Scientists created the first elastic adhesive able to repair tissues that by their very nature move continuously, such as those of the heart, lungs and arteries.
Described in the journal Science Translational Medicine, the glue was developed by a group led by Ali Khademhosseini and Nasim Annabi of Harvard and Northeastern Universities. The glue is called MeTro, was tested on mice and pigs and researchers are ready to study it in humans.
“Potential applications are powerful: from the treatment of serious internal wounds to use in emergency situations such as car crashes and war zones”, said Anthony Weiss of the University of Sydney who contributed to the research.
“MeTro”, he added, “solves impossible problems for other available sealants and we are ready to try the glue on the man”.
To repair wounded organs and tissues, surgeons commonly use metal staples and suture threads. However, these procedures can be a real challenge for tissues that continually contract and relax, such as the lungs, heart and arteries.
Today to sew these tissues there are adhesives compatible with the organism. But they do not work by themselves and must be integrated with traditional suture systems.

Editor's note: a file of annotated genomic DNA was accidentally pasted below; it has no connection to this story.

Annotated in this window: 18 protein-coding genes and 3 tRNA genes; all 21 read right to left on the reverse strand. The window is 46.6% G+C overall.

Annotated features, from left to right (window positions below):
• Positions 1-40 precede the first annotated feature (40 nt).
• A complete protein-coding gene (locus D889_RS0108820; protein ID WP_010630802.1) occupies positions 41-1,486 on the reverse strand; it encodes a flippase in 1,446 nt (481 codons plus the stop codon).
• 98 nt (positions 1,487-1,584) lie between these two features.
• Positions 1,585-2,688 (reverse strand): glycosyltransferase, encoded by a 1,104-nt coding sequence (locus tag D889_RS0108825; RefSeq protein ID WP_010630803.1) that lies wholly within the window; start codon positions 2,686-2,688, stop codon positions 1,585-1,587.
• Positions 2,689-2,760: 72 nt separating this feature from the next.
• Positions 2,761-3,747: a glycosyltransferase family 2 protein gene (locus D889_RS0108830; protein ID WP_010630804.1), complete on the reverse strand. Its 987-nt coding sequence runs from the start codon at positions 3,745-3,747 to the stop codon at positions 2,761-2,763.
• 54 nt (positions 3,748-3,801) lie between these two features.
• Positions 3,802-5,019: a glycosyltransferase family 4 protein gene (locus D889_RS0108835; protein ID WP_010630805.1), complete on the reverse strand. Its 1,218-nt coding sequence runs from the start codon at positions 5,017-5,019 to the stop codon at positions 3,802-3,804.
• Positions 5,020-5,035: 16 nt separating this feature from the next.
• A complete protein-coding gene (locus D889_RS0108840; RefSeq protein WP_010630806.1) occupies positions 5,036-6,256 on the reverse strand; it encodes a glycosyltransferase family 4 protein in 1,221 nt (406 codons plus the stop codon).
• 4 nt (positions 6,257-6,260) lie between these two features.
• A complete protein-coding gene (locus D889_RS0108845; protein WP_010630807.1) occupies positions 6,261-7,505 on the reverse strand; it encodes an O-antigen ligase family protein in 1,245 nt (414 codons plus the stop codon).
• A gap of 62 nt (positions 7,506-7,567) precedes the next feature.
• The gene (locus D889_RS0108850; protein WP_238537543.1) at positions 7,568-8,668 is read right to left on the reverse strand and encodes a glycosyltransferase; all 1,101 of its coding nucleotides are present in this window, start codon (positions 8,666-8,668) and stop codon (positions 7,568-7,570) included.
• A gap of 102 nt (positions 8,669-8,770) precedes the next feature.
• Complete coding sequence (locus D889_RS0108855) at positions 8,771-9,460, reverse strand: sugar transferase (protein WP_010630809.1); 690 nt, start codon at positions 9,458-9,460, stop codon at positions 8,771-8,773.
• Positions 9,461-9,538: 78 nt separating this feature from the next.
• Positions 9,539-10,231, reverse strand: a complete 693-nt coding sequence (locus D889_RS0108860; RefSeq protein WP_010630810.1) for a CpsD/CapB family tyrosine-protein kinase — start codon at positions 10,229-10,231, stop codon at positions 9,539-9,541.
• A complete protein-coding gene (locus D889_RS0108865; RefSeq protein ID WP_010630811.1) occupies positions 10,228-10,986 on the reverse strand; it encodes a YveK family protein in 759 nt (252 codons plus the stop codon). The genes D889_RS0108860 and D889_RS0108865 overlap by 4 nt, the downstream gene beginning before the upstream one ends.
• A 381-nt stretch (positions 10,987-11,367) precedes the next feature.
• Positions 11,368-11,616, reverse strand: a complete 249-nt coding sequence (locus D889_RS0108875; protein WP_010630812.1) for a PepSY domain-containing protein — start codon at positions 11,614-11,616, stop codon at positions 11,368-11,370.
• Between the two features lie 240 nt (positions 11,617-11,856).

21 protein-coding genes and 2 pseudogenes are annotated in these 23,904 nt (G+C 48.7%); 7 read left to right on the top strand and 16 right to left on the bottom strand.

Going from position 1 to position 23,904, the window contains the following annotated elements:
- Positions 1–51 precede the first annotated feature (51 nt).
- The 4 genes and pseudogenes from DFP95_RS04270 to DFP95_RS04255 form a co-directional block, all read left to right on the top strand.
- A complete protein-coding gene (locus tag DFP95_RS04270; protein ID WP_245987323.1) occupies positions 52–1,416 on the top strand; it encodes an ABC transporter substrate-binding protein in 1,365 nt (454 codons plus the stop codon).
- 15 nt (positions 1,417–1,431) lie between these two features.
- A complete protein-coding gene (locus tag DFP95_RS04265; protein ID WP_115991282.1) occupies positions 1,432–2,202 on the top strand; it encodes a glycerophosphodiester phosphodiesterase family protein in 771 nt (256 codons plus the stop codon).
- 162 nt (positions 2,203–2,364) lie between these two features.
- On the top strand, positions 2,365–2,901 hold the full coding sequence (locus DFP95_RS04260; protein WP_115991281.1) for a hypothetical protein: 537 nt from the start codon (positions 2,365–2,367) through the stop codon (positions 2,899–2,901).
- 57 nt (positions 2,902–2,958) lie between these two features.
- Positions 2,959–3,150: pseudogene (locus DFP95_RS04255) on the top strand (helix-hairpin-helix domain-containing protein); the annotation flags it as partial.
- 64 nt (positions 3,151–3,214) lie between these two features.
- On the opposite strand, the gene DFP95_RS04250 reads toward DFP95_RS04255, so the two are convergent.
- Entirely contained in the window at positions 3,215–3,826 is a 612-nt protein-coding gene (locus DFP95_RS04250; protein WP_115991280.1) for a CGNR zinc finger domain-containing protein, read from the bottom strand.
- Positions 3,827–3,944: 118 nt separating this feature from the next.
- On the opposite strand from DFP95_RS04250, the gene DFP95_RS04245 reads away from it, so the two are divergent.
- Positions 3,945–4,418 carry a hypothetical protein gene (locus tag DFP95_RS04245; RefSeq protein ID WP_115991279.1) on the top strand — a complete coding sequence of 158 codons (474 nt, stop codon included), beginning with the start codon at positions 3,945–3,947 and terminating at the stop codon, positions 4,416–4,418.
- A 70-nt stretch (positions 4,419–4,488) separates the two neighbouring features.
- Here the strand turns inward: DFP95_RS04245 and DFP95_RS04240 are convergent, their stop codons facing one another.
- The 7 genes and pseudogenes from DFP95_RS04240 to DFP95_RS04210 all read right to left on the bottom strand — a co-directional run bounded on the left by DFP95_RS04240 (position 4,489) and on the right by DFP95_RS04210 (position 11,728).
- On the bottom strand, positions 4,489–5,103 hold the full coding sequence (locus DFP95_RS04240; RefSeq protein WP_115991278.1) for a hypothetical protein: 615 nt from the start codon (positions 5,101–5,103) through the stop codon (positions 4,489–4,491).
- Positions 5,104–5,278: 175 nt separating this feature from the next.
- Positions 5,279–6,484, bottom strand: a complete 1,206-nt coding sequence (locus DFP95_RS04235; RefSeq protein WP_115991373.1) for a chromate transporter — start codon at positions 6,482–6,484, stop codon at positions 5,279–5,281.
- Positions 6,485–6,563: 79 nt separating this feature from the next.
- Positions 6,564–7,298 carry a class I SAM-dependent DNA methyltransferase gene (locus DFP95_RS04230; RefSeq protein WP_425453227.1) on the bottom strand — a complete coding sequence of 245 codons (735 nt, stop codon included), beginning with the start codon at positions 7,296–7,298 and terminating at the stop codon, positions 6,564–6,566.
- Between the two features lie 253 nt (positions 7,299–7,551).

The elastic glue, in turn, works on its own: it consists of a solution based on water and a molecule called tropoelastin, which constitutes the base units of elastic, that is, the protein that allows the tissues to return to their original form after being subjected to stretching or contraction.
“The beauty of the MeTro gel”, observed Annabi, “is that it hardly comes into contact with the tissues, it solidifies and becomes a gel that we can stabilize later with a light impulse”.
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